N2 - Background: Malaria control was strengthened in Zambia over the past decade. The two primary interventions for vector control are indoor residual spraying (IRS) and long-lasting insecticide-treated nets (LLINs). Using passive malaria surveillance data collected from 2006 to 2011 through the Zambian District Health Information System, the associations between increased coverage with LLINs and IRS and the burden of malaria in Zambia were evaluated. Methods. National passive malaria surveillance data from 2006 to 2011 were analysed. A district-level, random-effects model with Poisson regression was used to explore the association between malaria cases and coverage with LLINs and IRS. Malaria cases and LLINs and IRS coverage were mapped to visualize spatiotemporal variation in malaria for each year. Results: From 2006-2011, 24.6 million LLINs were distributed and 6.4 million houses were sprayed with insecticide. Coverage with LLINs was not uniformly distributed over the study period and IRS was targeted to central and southern districts where malaria transmission was low. LLIN coverage was associated with a reduction in malaria cases, although an increase in the number of malaria cases was reported in some districts over the study period. A high burden of malaria persisted in north-eastern Zambia, whereas a reduction in the number of reported malaria cases was observed in western and southern Zambia. Conclusion: Enhanced and targeted interventions in north-eastern Zambia where the burden of malaria remains high, as well as efforts to sustain low malaria transmission in the south-west, will be necessary for Zambia to achieve the national goal of being malaria free by 2030.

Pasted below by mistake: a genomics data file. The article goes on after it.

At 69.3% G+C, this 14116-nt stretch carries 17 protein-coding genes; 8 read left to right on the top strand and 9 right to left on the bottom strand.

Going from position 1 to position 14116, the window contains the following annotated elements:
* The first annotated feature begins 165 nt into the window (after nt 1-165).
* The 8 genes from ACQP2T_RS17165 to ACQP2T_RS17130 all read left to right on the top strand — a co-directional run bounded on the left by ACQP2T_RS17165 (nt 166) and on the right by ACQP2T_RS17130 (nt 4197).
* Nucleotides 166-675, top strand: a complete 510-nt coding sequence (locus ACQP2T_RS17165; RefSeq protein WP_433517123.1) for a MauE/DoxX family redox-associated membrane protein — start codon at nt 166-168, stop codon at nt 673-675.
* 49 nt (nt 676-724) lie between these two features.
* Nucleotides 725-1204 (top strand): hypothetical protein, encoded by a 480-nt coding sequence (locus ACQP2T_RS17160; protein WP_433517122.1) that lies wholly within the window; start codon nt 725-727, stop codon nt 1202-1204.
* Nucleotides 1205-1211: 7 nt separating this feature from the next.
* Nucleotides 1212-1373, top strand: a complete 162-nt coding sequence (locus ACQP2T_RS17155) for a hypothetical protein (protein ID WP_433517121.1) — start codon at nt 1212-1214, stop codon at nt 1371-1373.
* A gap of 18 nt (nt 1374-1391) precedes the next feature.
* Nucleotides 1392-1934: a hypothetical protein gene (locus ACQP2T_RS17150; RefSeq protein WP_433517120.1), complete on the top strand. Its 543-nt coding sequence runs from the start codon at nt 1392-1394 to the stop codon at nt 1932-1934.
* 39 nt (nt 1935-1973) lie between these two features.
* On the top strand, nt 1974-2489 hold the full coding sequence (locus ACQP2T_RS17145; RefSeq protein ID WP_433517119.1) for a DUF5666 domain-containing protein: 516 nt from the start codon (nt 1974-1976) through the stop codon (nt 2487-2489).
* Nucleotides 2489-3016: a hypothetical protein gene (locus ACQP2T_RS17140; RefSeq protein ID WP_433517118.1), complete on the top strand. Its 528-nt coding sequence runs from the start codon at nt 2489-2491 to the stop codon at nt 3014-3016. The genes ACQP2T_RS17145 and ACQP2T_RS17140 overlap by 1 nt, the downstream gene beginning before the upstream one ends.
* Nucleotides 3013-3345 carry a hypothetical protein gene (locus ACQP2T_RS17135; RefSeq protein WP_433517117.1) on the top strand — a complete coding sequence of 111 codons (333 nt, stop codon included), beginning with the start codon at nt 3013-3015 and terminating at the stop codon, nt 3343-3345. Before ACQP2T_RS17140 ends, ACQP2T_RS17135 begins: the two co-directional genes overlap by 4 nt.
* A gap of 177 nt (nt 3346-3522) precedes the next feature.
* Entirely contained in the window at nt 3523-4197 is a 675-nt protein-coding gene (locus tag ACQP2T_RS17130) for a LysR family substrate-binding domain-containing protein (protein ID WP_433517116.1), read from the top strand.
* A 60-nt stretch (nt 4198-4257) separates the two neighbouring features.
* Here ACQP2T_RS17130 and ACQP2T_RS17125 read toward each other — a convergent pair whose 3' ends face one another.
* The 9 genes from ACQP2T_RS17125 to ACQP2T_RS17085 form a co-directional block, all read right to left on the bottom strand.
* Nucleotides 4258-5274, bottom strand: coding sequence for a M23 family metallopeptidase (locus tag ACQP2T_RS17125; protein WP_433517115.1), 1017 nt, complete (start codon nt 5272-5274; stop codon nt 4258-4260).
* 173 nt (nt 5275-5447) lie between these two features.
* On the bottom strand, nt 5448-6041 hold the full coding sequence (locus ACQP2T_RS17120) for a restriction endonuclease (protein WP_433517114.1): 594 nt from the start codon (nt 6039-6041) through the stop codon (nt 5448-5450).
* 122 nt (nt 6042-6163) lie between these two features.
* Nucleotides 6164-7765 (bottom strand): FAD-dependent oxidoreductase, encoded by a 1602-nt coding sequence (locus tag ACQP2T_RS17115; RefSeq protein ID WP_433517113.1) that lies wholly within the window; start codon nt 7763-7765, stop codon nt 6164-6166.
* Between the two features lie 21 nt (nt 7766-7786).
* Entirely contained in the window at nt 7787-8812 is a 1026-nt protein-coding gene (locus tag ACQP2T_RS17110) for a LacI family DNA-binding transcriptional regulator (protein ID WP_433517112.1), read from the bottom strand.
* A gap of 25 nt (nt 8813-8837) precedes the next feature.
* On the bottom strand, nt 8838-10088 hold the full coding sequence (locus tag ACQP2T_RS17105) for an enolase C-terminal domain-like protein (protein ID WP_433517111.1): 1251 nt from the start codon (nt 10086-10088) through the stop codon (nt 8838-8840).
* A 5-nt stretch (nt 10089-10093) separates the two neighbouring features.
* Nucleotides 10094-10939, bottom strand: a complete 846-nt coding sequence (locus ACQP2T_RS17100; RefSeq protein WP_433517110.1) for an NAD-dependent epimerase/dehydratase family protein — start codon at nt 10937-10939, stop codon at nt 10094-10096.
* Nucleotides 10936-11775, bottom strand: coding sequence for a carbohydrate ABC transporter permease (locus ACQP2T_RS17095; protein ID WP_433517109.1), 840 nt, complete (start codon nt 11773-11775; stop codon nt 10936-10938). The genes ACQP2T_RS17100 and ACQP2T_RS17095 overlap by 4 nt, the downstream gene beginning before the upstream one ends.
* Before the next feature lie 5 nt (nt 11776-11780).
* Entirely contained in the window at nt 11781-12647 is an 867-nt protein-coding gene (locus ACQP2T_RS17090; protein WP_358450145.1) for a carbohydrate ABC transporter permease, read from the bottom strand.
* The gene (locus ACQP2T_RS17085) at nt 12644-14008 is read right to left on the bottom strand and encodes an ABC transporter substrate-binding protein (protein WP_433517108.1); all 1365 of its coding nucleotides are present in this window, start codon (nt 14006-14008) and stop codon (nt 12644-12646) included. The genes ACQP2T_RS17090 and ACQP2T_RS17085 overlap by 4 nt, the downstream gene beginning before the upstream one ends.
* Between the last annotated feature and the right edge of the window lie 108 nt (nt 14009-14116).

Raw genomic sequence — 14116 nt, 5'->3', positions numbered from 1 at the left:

AB - Background: Malaria control was strengthened in Zambia over the past decade. The two primary interventions for vector control are indoor residual spraying (IRS) and long-lasting insecticide-treated nets (LLINs). Using passive malaria surveillance data collected from 2006 to 2011 through the Zambian District Health Information System, the associations between increased coverage with LLINs and IRS and the burden of malaria in Zambia were evaluated. Methods. National passive malaria surveillance data from 2006 to 2011 were analysed. A district-level, random-effects model with Poisson regression was used to explore the association between malaria cases and coverage with LLINs and IRS. Malaria cases and LLINs and IRS coverage were mapped to visualize spatiotemporal variation in malaria for each year. Results: From 2006-2011, 24.6 million LLINs were distributed and 6.4 million houses were sprayed with insecticide. Coverage with LLINs was not uniformly distributed over the study period and IRS was targeted to central and southern districts where malaria transmission was low. LLIN coverage was associated with a reduction in malaria cases, although an increase in the number of malaria cases was reported in some districts over the study period. A high burden of malaria persisted in north-eastern Zambia, whereas a reduction in the number of reported malaria cases was observed in western and southern Zambia. Conclusion: Enhanced and targeted interventions in north-eastern Zambia where the burden of malaria remains high, as well as efforts to sustain low malaria transmission in the south-west, will be necessary for Zambia to achieve the national goal of being malaria free by 2030.